Everyone deserves a place they can call home. Yet in every community, there are people struggling to stay in their homes and others who have lost them. Regardless of your skills or time commitment, you can help neighbors, friends or family members stay in their homes or give support to people experiencing homelessness. That’s how to build strong, resilient communities.
There are countless ways to help; ask your neighbors what they need most so that your aid can make a real difference.
(Note: Personal finances can be an uncomfortable subject, so be sensitive to that when you ask if they’ve heard about the programs available to help them.)
It is devastating when someone loses his or her home—but it’s not the end of the road. And there’s plenty you can do to help.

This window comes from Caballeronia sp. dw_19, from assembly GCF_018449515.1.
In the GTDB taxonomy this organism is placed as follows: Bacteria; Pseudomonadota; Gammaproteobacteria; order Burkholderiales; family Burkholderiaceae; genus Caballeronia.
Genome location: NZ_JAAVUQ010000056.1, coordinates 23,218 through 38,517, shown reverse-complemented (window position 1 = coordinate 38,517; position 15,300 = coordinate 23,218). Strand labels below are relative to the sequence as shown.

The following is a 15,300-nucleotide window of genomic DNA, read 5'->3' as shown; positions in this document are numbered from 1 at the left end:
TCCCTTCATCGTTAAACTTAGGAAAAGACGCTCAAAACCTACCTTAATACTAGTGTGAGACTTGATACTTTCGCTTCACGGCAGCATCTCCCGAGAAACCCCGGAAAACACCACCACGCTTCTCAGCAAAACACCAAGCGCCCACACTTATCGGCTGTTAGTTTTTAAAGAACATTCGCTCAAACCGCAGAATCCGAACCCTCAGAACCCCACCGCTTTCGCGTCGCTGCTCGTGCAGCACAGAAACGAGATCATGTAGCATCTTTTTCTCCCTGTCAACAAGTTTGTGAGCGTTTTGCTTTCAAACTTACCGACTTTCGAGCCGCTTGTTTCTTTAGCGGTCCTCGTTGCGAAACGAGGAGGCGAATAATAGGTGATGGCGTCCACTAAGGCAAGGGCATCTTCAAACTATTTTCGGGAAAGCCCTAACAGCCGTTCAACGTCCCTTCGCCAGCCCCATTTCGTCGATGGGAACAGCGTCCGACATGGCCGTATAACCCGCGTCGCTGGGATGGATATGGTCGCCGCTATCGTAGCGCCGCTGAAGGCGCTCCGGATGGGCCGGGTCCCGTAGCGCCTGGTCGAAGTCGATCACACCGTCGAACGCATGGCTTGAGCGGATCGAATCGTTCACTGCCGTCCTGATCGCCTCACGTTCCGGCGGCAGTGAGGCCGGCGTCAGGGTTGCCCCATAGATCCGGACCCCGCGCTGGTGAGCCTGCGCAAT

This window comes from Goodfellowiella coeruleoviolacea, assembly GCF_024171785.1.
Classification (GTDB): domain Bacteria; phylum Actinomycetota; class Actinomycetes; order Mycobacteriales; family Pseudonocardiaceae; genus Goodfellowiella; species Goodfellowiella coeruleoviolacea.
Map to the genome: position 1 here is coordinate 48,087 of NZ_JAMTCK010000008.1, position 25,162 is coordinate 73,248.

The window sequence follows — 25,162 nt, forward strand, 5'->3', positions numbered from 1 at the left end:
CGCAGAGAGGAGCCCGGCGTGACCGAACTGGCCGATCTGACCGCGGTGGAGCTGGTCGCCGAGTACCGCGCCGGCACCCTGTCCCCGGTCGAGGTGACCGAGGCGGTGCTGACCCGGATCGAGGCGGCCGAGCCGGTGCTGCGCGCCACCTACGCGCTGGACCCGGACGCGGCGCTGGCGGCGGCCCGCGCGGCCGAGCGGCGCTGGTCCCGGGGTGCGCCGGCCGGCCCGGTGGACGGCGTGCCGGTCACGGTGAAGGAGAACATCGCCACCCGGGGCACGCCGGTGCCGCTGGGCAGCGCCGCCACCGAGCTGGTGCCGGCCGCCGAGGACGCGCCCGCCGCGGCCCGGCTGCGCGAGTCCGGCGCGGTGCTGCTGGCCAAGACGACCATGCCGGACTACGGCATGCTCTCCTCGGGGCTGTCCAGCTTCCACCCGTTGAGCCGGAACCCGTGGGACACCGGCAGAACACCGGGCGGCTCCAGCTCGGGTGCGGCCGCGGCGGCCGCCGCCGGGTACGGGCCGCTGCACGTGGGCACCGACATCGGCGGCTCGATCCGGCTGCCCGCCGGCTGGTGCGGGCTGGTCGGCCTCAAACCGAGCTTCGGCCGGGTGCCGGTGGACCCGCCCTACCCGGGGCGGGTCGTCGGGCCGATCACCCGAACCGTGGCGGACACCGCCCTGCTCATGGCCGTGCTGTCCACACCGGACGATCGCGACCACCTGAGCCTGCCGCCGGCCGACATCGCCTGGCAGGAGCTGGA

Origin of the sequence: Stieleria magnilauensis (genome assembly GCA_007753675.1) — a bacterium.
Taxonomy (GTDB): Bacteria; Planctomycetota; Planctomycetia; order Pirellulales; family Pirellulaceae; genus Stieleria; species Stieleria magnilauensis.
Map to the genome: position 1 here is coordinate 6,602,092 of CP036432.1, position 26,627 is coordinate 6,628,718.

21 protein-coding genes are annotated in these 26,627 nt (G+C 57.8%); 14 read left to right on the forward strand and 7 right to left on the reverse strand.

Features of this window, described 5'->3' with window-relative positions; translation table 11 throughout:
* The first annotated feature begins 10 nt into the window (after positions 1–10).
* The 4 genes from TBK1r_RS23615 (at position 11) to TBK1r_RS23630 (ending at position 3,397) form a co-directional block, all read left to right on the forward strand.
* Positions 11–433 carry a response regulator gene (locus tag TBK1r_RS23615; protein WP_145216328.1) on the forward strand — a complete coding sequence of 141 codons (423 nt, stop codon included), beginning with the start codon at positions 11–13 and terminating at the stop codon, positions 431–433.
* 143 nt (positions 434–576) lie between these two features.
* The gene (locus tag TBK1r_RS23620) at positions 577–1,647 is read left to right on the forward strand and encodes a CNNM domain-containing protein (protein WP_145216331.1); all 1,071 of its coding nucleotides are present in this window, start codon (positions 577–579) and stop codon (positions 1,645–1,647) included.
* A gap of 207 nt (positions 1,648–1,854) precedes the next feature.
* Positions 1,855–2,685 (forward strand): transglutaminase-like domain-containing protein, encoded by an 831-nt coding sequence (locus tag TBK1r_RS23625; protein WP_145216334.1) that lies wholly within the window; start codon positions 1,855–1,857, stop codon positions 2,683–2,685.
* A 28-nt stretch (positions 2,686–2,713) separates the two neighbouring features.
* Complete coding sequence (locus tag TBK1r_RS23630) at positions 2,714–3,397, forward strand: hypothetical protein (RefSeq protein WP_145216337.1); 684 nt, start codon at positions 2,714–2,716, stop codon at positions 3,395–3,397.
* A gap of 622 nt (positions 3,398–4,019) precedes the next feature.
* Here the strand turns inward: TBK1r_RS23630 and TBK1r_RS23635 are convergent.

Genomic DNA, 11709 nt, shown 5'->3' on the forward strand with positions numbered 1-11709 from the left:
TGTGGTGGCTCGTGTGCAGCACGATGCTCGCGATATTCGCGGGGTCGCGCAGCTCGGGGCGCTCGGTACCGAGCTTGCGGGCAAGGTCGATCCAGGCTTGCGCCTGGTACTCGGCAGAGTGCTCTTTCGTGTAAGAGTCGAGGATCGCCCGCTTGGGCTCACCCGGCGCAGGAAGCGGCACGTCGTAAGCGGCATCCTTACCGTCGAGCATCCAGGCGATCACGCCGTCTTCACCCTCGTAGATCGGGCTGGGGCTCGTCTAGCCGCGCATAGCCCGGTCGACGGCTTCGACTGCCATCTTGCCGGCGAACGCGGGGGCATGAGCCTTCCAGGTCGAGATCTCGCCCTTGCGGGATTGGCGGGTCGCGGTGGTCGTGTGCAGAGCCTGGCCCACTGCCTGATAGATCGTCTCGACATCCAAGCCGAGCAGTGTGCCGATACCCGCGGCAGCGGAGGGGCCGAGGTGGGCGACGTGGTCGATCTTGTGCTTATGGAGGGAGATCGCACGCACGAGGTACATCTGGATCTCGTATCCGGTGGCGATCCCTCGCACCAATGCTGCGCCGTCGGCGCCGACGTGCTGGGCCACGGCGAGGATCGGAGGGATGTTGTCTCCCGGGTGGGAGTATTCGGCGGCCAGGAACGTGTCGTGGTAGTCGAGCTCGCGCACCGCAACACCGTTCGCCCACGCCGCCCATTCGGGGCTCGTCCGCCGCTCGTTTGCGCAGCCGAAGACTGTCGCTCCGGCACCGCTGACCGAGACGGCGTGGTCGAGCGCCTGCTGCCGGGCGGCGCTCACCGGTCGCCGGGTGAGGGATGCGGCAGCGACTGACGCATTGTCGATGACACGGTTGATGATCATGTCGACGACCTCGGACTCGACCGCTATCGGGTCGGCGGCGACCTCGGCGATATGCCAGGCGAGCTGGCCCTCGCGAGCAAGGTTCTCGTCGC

The easiest way to help people who are experiencing homelessness—even if you don’t have time or funds to share—is to reaffirm their humanity: Stop as you pass by, make eye contact, smile and share a conversation.
Students who experience homelessness face more challenges than their peers, and there are more students in this category than ever before. In the 2013-14 school year, roughly 58,000 college students nationwide had no home address. And since the recession, the number of youth experiencing homelessness who are enrolled in public school has doubled to 1.36 million..
Organize a school supply drive in your community or check out the National Association for the Education of Homeless Children and Youth to learn more and get involved.